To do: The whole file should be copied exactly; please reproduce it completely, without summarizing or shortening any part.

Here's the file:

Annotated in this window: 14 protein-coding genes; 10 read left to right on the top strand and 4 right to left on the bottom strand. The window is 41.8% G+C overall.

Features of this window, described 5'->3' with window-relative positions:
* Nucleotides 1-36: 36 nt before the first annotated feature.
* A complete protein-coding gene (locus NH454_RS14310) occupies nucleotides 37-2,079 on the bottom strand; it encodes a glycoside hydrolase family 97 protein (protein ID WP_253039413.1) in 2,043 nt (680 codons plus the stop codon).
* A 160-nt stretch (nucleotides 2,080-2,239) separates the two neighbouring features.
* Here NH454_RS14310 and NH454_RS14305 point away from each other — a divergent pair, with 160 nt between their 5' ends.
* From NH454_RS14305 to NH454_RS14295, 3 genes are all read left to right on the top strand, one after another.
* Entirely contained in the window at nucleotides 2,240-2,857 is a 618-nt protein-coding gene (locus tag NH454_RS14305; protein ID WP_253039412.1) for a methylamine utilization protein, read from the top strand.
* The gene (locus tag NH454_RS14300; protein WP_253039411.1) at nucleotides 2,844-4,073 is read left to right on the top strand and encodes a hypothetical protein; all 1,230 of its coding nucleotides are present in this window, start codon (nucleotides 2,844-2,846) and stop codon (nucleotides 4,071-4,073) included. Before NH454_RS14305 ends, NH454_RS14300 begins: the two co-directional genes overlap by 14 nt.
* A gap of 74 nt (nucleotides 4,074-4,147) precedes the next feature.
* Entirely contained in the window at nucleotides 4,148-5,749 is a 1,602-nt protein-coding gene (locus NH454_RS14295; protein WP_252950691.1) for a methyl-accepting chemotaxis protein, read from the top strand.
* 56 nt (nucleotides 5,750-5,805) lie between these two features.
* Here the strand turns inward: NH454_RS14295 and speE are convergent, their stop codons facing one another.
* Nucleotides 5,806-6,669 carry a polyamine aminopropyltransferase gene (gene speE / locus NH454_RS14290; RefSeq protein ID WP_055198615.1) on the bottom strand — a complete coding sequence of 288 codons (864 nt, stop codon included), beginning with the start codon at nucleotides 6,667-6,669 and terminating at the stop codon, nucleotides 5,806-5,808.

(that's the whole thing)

Annotated in this window: 14 protein-coding genes; 10 read left to right on the top strand and 4 right to left on the bottom strand. The window is 41.8% G+C overall.

Features of this window, described 5'->3' with window-relative positions:
* Nucleotides 1-36: 36 nt before the first annotated feature.
* A complete protein-coding gene (locus NH454_RS14310) occupies nucleotides 37-2,079 on the bottom strand; it encodes a glycoside hydrolase family 97 protein (protein ID WP_253039413.1) in 2,043 nt (680 codons plus the stop codon).
* A 160-nt stretch (nucleotides 2,080-2,239) separates the two neighbouring features.
* Here NH454_RS14310 and NH454_RS14305 point away from each other — a divergent pair, with 160 nt between their 5' ends.
* From NH454_RS14305 to NH454_RS14295, 3 genes are all read left to right on the top strand, one after another.
* Entirely contained in the window at nucleotides 2,240-2,857 is a 618-nt protein-coding gene (locus tag NH454_RS14305; protein ID WP_253039412.1) for a methylamine utilization protein, read from the top strand.
* The gene (locus tag NH454_RS14300; protein WP_253039411.1) at nucleotides 2,844-4,073 is read left to right on the top strand and encodes a hypothetical protein; all 1,230 of its coding nucleotides are present in this window, start codon (nucleotides 2,844-2,846) and stop codon (nucleotides 4,071-4,073) included. Before NH454_RS14305 ends, NH454_RS14300 begins: the two co-directional genes overlap by 14 nt.
* A gap of 74 nt (nucleotides 4,074-4,147) precedes the next feature.
* Entirely contained in the window at nucleotides 4,148-5,749 is a 1,602-nt protein-coding gene (locus NH454_RS14295; protein WP_252950691.1) for a methyl-accepting chemotaxis protein, read from the top strand.
* 56 nt (nucleotides 5,750-5,805) lie between these two features.
* Here the strand turns inward: NH454_RS14295 and speE are convergent, their stop codons facing one another.
* Nucleotides 5,806-6,669 carry a polyamine aminopropyltransferase gene (gene speE / locus NH454_RS14290; RefSeq protein ID WP_055198615.1) on the bottom strand — a complete coding sequence of 288 codons (864 nt, stop codon included), beginning with the start codon at nucleotides 6,667-6,669 and terminating at the stop codon, nucleotides 5,806-5,808.